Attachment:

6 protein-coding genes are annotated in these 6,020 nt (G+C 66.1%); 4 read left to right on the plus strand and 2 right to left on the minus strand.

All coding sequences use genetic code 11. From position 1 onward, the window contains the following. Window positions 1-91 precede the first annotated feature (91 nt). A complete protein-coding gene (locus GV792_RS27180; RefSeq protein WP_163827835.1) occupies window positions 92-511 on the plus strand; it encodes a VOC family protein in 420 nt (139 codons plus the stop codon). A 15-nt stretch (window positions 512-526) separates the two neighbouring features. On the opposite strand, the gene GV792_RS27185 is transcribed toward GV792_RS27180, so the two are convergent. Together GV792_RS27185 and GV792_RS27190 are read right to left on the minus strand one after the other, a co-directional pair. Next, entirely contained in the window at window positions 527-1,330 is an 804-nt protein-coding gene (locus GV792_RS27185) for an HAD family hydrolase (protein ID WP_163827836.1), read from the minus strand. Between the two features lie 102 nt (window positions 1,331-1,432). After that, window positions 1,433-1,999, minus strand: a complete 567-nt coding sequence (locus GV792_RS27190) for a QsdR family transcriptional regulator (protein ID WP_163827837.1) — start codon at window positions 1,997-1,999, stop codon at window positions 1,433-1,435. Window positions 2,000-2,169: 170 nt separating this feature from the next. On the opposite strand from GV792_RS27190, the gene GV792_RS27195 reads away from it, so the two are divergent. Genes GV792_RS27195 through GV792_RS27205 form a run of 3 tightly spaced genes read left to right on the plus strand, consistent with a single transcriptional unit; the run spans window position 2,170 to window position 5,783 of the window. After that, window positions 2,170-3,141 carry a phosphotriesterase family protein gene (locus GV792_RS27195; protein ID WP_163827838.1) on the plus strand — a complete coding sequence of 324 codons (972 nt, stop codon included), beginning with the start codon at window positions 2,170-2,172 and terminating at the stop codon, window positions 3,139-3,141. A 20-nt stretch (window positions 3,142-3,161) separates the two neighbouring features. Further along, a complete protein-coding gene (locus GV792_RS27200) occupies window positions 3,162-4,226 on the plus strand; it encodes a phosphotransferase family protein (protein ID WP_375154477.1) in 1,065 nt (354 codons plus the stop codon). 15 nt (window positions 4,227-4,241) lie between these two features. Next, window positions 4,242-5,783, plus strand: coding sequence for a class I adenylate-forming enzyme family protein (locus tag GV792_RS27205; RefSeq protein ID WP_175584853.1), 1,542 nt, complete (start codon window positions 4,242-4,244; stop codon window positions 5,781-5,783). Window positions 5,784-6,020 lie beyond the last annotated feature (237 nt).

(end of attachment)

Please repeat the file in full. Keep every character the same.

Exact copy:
6 protein-coding genes are annotated in these 6,020 nt (G+C 66.1%); 4 read left to right on the plus strand and 2 right to left on the minus strand.

All coding sequences use genetic code 11. From position 1 onward, the window contains the following. Window positions 1-91 precede the first annotated feature (91 nt). A complete protein-coding gene (locus GV792_RS27180; RefSeq protein WP_163827835.1) occupies window positions 92-511 on the plus strand; it encodes a VOC family protein in 420 nt (139 codons plus the stop codon). A 15-nt stretch (window positions 512-526) separates the two neighbouring features. On the opposite strand, the gene GV792_RS27185 is transcribed toward GV792_RS27180, so the two are convergent. Together GV792_RS27185 and GV792_RS27190 are read right to left on the minus strand one after the other, a co-directional pair. Next, entirely contained in the window at window positions 527-1,330 is an 804-nt protein-coding gene (locus GV792_RS27185) for an HAD family hydrolase (protein ID WP_163827836.1), read from the minus strand. Between the two features lie 102 nt (window positions 1,331-1,432). After that, window positions 1,433-1,999, minus strand: a complete 567-nt coding sequence (locus GV792_RS27190) for a QsdR family transcriptional regulator (protein ID WP_163827837.1) — start codon at window positions 1,997-1,999, stop codon at window positions 1,433-1,435. Window positions 2,000-2,169: 170 nt separating this feature from the next. On the opposite strand from GV792_RS27190, the gene GV792_RS27195 reads away from it, so the two are divergent. Genes GV792_RS27195 through GV792_RS27205 form a run of 3 tightly spaced genes read left to right on the plus strand, consistent with a single transcriptional unit; the run spans window position 2,170 to window position 5,783 of the window. After that, window positions 2,170-3,141 carry a phosphotriesterase family protein gene (locus GV792_RS27195; protein ID WP_163827838.1) on the plus strand — a complete coding sequence of 324 codons (972 nt, stop codon included), beginning with the start codon at window positions 2,170-2,172 and terminating at the stop codon, window positions 3,139-3,141. A 20-nt stretch (window positions 3,142-3,161) separates the two neighbouring features. Further along, a complete protein-coding gene (locus GV792_RS27200) occupies window positions 3,162-4,226 on the plus strand; it encodes a phosphotransferase family protein (protein ID WP_375154477.1) in 1,065 nt (354 codons plus the stop codon). 15 nt (window positions 4,227-4,241) lie between these two features. Next, window positions 4,242-5,783, plus strand: coding sequence for a class I adenylate-forming enzyme family protein (locus tag GV792_RS27205; RefSeq protein ID WP_175584853.1), 1,542 nt, complete (start codon window positions 4,242-4,244; stop codon window positions 5,781-5,783). Window positions 5,784-6,020 lie beyond the last annotated feature (237 nt).